In September of 2010, my wife and I went to the Oregon Museum of Science and Industry (OMSI) in Portland, to see an exhibit on the life and work of Albert Einstein, the famous physicist. We spent an enjoyable afternoon there, looking at the photographs and documents on display, and we learned a great deal about the man and his varied activities.
Albert Einstein was, to put it mildly, an extraordinary person. In the first half of the 20th century, his groundbreaking theories challenged many of the standard presumptions in the field of physics. In particular, his special and general theories of relativity changed the way in which we think about time, light, and space. For that reason alone, Albert Einstein deserves to be remembered and honored. He also pursued studies in regard to other pressing questions, including the photoelectric effect and Brownian motion, and he received the Nobel Prize in Physics in 1921.
Although Albert Einstein was primarily known for his deep and thoroughgoing ability to comprehend an enormous range of weighty matters, he was not possessed of a dour temperament, and his own perspective on things was marked by a decided element of impish humor. When a child wrote a letter to Einstein, asking him how long the universe would last, Einstein responded, "Wait and see."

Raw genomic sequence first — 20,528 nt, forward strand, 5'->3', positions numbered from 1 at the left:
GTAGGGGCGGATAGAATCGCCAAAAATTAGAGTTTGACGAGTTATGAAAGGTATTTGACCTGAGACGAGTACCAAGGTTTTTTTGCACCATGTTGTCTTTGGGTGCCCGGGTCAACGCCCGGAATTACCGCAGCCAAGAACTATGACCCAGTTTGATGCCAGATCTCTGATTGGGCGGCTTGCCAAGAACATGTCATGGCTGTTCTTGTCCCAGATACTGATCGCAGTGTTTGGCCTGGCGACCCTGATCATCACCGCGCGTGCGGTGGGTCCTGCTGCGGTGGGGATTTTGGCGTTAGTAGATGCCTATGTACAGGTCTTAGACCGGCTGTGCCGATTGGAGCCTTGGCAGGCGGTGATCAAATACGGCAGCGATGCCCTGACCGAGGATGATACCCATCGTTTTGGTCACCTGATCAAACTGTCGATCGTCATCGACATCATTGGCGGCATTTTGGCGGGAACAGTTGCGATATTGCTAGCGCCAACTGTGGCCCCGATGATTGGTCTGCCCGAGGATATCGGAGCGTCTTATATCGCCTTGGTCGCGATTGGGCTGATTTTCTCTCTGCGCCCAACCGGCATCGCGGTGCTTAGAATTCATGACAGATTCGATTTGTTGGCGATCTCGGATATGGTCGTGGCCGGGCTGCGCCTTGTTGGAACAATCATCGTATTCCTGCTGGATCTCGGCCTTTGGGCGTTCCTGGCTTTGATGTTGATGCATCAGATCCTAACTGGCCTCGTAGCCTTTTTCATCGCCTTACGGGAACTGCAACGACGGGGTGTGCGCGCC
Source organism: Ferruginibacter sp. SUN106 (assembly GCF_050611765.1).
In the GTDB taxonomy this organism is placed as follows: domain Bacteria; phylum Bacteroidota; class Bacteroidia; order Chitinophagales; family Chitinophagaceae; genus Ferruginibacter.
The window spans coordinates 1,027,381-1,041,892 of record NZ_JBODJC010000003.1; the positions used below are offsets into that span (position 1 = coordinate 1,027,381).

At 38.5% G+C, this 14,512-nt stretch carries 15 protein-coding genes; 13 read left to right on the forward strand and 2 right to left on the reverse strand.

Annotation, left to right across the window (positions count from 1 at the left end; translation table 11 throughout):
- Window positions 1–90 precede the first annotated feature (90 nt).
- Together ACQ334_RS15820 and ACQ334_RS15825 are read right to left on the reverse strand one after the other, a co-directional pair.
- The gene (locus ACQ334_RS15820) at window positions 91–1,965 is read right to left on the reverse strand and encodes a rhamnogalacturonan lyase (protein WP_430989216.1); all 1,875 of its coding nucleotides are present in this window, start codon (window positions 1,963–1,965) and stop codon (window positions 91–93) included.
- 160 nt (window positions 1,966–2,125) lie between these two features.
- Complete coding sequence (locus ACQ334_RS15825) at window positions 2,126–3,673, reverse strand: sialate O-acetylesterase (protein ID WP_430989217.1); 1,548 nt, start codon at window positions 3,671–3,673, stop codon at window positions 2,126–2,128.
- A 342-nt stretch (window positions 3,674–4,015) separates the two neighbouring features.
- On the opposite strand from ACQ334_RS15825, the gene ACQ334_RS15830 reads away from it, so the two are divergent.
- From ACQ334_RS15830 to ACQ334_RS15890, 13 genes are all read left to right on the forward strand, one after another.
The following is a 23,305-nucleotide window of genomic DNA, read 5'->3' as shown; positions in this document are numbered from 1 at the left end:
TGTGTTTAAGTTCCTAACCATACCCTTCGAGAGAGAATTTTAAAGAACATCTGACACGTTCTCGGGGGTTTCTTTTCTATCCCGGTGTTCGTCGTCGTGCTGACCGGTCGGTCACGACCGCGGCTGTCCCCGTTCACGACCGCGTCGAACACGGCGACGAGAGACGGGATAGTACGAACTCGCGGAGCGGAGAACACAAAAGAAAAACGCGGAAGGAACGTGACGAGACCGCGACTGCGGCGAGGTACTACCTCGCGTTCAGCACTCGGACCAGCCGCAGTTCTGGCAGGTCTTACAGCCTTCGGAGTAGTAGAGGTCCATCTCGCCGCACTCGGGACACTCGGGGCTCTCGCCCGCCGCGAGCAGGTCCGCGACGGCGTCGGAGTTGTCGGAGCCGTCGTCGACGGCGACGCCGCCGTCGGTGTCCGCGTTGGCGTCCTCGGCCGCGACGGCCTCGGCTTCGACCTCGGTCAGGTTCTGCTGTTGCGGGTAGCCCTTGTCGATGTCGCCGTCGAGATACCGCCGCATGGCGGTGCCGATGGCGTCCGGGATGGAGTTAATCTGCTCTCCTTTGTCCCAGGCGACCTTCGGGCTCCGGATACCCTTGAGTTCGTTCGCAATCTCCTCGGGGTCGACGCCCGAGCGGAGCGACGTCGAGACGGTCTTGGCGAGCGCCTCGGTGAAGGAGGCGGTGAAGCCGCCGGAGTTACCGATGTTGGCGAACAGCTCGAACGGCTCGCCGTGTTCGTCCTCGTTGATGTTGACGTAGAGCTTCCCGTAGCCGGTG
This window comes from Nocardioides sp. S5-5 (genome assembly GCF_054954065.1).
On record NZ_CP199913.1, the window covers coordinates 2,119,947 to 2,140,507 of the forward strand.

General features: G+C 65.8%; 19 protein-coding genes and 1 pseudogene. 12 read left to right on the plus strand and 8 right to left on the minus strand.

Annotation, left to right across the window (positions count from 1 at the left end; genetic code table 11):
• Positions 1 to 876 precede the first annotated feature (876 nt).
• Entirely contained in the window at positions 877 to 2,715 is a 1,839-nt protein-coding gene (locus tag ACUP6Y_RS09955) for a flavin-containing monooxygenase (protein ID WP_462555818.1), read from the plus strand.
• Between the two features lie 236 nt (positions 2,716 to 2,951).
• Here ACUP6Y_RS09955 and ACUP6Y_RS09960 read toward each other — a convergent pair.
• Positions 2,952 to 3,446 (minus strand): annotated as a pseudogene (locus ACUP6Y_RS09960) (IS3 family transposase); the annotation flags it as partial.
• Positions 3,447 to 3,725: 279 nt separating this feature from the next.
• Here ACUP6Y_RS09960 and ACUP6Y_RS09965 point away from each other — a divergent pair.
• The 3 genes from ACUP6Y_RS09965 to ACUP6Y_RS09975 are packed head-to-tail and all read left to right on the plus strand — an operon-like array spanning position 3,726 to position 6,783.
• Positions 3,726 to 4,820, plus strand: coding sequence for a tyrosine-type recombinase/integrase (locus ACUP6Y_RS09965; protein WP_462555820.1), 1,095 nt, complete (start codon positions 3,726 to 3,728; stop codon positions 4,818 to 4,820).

It was not only as a scientist that Albert Einstein made a worthy name for himself. In addition to pursuing his singular discoveries in physics, he spoke out strongly against war, nuclear weapons, fascism, capitalism, and racism. During his early years, when he lived in Europe, and also during his later years in the United States, he chose to take a number of courageous stands, even when he knew that it would put him at odds with both the policies of the government and the opinions of the general public. Most of his views were directly opposed to the right-wing mentality that usually determines the harsh course of American actions.
Albert Einstein was extraordinary in many ways. He constantly used the power of his formidable mind to extend the accepted bounds of human thought. As a major figure of worldwide renown, who continually used his rare stature to actively promote peace, human rights, and intellectual freedom, he was one of the greatest, and also one of the boldest, thinkers in history.